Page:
Academic journal article American Journal of Pharmaceutical Education

A Consensus Approach to Investigate Undergraduate Pharmacy Students' Experience of Interprofessional Education

Academic journal article American Journal of Pharmaceutical Education

A Consensus Approach to Investigate Undergraduate Pharmacy Students' Experience of Interprofessional Education

Article excerpt

Objective. To assess the development of knowledge, attitudes, and behaviors for collaborative practice among first-year pharmacy students following completion of interprofessional education.

Methods. A mixed-methods strategy was employed to detect student self-reported change in knowledge, attitudes, and behaviors. Validated survey tools were used to assess student perception and attitudes. The Nominal Group Technique (NGT) was used to capture student reflections and provide peer discussion on the individual IPE sessions.

Results. The validated survey tools did not detect any change in students' attitudes and perceptions. The NGT succeeded in providing a milieu for participating students to reflect on their IPE experiences. The peer review process allowed students to compare their initial perceptions and reactions and renew their reflections on the learning experience.

Conclusion. The NGT process has provided the opportunity to assess the student experience through the reflective process that was enriched via peer discussion. Students have demonstrated more positive attitudes and behaviors toward interprofessional working through IPE.

Keywords: pharmacy education, interprofessional education, reflective practice, nominal group technique

INTRODUCTION

Enhanced coordination of health care practitioners through interdisciplinary collaboration benefits patients by preventing fragmentation of care. (1,2) Interprofessional teams improve the quality of patient care, (3,4) with lower costs (4,5) and decreased length of hospital stay. (6) Interprofessional education (IPE), defined as" education expressly intended to promote the effective function of a health team involving the relevant health professions," (7,8) has received much focus globally as a means to achieve this collaborative practice. The Centre for the Advancement of Interprofessional Education (CAIPE) describes IPE as "occasions when two or more professions learn with, from and about each other to improve collaboration and quality of care." (9)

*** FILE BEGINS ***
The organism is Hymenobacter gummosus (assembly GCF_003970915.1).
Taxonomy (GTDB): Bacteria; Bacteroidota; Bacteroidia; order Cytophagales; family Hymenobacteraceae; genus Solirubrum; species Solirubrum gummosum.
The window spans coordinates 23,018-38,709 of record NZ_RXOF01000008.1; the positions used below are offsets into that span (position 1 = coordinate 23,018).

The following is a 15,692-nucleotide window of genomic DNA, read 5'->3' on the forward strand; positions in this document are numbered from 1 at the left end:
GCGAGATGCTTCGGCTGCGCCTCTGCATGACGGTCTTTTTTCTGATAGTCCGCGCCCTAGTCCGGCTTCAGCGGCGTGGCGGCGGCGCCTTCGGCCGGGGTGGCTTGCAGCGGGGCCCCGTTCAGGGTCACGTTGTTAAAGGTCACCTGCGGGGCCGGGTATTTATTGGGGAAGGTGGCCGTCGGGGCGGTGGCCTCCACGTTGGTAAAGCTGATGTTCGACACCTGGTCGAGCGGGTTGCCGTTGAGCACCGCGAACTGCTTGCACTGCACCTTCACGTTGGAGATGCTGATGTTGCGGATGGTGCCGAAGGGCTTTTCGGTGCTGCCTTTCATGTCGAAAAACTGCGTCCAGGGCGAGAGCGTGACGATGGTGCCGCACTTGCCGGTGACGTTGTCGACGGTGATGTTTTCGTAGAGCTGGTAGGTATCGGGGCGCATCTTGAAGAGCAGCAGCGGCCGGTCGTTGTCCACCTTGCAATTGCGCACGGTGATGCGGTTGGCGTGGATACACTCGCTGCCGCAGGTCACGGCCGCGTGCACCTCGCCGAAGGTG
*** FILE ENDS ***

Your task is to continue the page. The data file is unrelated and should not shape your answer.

Interprofessional education can take many guises, some of which may not be as effective as others in cultivating collaborative practice. (10) Certain fundamental conditions have been claimed to be crucial for the success of IPE in achieving positive attitude change at the undergraduate level. The "contact hypothesis" outlines prerequisites of a physically and emotionally comfortable learning environment, such as ensuring that the setting and participants are positive and cooperative; there is institutional support and collaboration; members of the group are representative (eg, of a profession or social group), and of equal status and there should be positive feedback to students. (11)

In the development and evaluation of IPE initiatives, there are two learning theories that can be applied, namely the behaviorist and constructivist approaches. Hean and colleagues delineate how behaviorists focus more on the outcomes of learning expressed as behaviors. (12) This theory has been largely excluded from literature describing IPE curriculum design. (12) However, the Kirkpatrick model (13) of evaluation of learning outcomes adapted by Barr and colleagues (14) (Table 1), which is behaviorist in approach, has been used to measure the effectiveness of IPE programs. (15,16)

The measurement of change in student behavior within interprofessional working (level 3 in Table 1) is an example of a behaviorist approach to evaluation. This has traditionally been hard to identify and measure especially at the undergraduate stage (12) except through the method of self-reporting by the student. (15,17) More advanced levels of this outcome framework such as change in organizational practice (level 4a) and benefits to patients (level 4b) are problematic to use in measuring prequalification and require longitudinal evaluation. (18) Constructivists focus on the process of learning or constructing knowledge and encompass a range of theories under two categories: cognitive and social constructivism. …

Search by... Author
Show... All Results Primary Sources Peer-reviewed

Oops!

An unknown error has occurred. Please click the button below to reload the page. If the problem persists, please try again in a little while.